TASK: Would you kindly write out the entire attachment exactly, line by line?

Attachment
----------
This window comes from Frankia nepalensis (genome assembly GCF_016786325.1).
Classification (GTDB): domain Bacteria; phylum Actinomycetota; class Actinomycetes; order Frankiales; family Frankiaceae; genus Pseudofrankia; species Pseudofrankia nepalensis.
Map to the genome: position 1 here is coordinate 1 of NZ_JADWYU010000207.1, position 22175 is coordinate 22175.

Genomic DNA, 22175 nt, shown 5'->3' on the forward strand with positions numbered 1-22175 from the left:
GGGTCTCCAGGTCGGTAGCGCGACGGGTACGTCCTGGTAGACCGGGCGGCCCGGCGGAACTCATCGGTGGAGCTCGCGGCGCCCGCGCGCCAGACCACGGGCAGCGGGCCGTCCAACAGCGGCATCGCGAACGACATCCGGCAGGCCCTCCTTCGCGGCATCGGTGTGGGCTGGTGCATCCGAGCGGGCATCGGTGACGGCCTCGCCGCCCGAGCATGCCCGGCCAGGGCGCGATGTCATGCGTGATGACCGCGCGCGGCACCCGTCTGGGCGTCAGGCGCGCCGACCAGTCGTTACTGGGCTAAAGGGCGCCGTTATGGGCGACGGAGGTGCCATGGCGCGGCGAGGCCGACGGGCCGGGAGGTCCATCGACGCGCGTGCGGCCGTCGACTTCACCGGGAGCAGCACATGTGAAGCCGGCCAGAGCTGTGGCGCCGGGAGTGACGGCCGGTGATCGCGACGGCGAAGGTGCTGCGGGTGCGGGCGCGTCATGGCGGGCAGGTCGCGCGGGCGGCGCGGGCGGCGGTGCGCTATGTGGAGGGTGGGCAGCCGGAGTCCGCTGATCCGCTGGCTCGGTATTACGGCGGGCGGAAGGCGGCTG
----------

This window comes from Frankia nepalensis (genome assembly GCF_016786325.1).
Classification (GTDB): domain Bacteria; phylum Actinomycetota; class Actinomycetes; order Frankiales; family Frankiaceae; genus Pseudofrankia; species Pseudofrankia nepalensis.
Map to the genome: position 1 here is coordinate 1 of NZ_JADWYU010000207.1, position 22175 is coordinate 22175.

Genomic DNA, 22175 nt, shown 5'->3' on the forward strand with positions numbered 1-22175 from the left:
GGGTCTCCAGGTCGGTAGCGCGACGGGTACGTCCTGGTAGACCGGGCGGCCCGGCGGAACTCATCGGTGGAGCTCGCGGCGCCCGCGCGCCAGACCACGGGCAGCGGGCCGTCCAACAGCGGCATCGCGAACGACATCCGGCAGGCCCTCCTTCGCGGCATCGGTGTGGGCTGGTGCATCCGAGCGGGCATCGGTGACGGCCTCGCCGCCCGAGCATGCCCGGCCAGGGCGCGATGTCATGCGTGATGACCGCGCGCGGCACCCGTCTGGGCGTCAGGCGCGCCGACCAGTCGTTACTGGGCTAAAGGGCGCCGTTATGGGCGACGGAGGTGCCATGGCGCGGCGAGGCCGACGGGCCGGGAGGTCCATCGACGCGCGTGCGGCCGTCGACTTCACCGGGAGCAGCACATGTGAAGCCGGCCAGAGCTGTGGCGCCGGGAGTGACGGCCGGTGATCGCGACGGCGAAGGTGCTGCGGGTGCGGGCGCGTCATGGCGGGCAGGTCGCGCGGGCGGCGCGGGCGGCGGTGCGCTATGTGGAGGGTGGGCAGCCGGAGTCCGCTGATCCGCTGGCTCGGTATTACGGCGGGCGGAAGGCGGCTG